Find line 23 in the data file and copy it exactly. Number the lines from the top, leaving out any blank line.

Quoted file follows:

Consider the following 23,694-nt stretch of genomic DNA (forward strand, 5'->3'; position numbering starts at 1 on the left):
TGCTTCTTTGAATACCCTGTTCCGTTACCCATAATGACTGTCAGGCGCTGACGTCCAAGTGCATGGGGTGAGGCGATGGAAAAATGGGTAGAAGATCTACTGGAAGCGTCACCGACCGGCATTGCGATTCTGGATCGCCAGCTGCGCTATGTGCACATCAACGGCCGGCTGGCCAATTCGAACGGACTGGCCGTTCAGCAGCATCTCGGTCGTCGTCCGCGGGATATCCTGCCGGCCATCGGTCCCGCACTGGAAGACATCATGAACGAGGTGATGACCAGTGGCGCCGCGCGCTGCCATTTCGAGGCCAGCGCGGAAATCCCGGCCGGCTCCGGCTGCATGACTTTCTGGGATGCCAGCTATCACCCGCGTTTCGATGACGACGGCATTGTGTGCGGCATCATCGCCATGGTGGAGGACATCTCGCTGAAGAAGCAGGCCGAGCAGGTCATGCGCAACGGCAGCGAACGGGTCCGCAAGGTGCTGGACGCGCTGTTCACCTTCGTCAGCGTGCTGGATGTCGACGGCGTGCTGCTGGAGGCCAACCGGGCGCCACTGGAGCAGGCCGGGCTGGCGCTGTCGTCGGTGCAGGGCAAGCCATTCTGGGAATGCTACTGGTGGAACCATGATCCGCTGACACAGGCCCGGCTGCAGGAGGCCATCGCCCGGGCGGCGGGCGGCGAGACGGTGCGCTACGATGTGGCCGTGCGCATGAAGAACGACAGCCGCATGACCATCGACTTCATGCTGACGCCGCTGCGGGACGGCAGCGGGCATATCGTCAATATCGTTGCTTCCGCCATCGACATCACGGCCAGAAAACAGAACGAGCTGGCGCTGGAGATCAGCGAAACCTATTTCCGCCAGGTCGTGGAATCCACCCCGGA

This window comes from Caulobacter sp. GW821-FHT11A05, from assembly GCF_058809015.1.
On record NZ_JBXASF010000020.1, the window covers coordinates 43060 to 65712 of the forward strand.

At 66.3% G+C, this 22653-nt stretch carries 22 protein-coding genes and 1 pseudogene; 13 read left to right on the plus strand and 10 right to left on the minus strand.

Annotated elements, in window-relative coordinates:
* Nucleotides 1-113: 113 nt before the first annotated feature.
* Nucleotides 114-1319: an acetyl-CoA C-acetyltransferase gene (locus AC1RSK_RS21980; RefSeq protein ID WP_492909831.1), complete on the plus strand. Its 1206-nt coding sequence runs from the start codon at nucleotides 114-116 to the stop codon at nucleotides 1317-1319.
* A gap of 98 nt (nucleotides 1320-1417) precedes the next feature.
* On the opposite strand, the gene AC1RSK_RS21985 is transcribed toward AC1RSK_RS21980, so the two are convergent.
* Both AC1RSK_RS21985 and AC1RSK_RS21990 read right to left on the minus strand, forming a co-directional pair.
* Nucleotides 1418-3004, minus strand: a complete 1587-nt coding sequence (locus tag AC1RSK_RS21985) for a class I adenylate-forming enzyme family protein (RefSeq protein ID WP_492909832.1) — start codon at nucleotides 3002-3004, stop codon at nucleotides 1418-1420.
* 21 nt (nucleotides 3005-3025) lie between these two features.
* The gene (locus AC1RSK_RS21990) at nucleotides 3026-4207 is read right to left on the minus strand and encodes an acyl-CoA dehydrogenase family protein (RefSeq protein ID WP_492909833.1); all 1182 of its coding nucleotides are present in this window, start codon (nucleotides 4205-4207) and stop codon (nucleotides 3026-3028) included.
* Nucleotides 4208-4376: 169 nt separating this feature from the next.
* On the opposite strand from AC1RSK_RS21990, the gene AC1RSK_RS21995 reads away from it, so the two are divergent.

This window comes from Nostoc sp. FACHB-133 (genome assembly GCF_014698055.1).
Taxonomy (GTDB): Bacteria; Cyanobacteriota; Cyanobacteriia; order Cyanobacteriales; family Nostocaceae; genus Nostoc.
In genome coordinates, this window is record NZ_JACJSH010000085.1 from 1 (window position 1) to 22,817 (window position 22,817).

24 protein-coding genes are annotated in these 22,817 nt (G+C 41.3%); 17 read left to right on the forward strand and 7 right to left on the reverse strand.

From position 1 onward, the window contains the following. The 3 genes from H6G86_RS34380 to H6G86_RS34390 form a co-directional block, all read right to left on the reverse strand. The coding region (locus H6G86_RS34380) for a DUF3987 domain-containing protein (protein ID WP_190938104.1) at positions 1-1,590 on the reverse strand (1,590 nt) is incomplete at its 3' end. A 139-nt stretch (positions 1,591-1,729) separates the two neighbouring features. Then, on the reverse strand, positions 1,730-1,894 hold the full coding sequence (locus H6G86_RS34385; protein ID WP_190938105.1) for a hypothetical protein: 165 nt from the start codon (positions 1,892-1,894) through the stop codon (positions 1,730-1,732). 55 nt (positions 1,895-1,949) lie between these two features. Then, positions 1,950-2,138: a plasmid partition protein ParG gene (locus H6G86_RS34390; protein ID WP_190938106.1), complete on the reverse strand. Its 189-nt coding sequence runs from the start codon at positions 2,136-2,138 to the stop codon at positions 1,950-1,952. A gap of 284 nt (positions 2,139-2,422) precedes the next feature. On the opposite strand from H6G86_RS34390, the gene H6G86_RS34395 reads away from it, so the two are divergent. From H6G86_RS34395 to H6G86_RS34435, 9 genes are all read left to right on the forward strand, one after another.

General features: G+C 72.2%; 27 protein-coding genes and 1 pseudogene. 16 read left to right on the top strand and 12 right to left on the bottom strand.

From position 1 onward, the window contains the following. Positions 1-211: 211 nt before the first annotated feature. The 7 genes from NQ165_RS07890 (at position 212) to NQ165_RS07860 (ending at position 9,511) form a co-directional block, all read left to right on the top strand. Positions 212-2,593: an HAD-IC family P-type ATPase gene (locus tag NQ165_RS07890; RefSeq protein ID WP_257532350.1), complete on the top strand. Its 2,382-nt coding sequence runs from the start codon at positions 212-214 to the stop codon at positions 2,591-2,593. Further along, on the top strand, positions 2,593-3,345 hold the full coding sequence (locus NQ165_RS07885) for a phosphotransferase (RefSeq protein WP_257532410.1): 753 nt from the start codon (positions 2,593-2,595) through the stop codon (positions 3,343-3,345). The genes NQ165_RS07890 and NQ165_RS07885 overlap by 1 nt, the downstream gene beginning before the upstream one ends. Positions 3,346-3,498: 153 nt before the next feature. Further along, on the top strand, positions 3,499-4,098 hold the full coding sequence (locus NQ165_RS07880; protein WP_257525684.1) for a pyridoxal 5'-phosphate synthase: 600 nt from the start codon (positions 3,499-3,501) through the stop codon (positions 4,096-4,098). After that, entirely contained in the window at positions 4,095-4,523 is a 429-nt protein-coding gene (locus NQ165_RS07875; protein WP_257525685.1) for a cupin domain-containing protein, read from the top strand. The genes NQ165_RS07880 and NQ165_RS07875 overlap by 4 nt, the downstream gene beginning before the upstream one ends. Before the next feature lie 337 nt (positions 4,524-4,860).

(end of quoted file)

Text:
From position 1 onward, the window contains the following. Positions 1-211: 211 nt before the first annotated feature. The 7 genes from NQ165_RS07890 (at position 212) to NQ165_RS07860 (ending at position 9,511) form a co-directional block, all read left to right on the top strand. Positions 212-2,593: an HAD-IC family P-type ATPase gene (locus tag NQ165_RS07890; RefSeq protein ID WP_257532350.1), complete on the top strand. Its 2,382-nt coding sequence runs from the start codon at positions 212-214 to the stop codon at positions 2,591-2,593. Further along, on the top strand, positions 2,593-3,345 hold the full coding sequence (locus NQ165_RS07885) for a phosphotransferase (RefSeq protein WP_257532410.1): 753 nt from the start codon (positions 2,593-2,595) through the stop codon (positions 3,343-3,345). The genes NQ165_RS07890 and NQ165_RS07885 overlap by 1 nt, the downstream gene beginning before the upstream one ends. Positions 3,346-3,498: 153 nt before the next feature. Further along, on the top strand, positions 3,499-4,098 hold the full coding sequence (locus NQ165_RS07880; protein WP_257525684.1) for a pyridoxal 5'-phosphate synthase: 600 nt from the start codon (positions 3,499-3,501) through the stop codon (positions 4,096-4,098). After that, entirely contained in the window at positions 4,095-4,523 is a 429-nt protein-coding gene (locus NQ165_RS07875; protein WP_257525685.1) for a cupin domain-containing protein, read from the top strand. The genes NQ165_RS07880 and NQ165_RS07875 overlap by 4 nt, the downstream gene beginning before the upstream one ends. Before the next feature lie 337 nt (positions 4,524-4,860).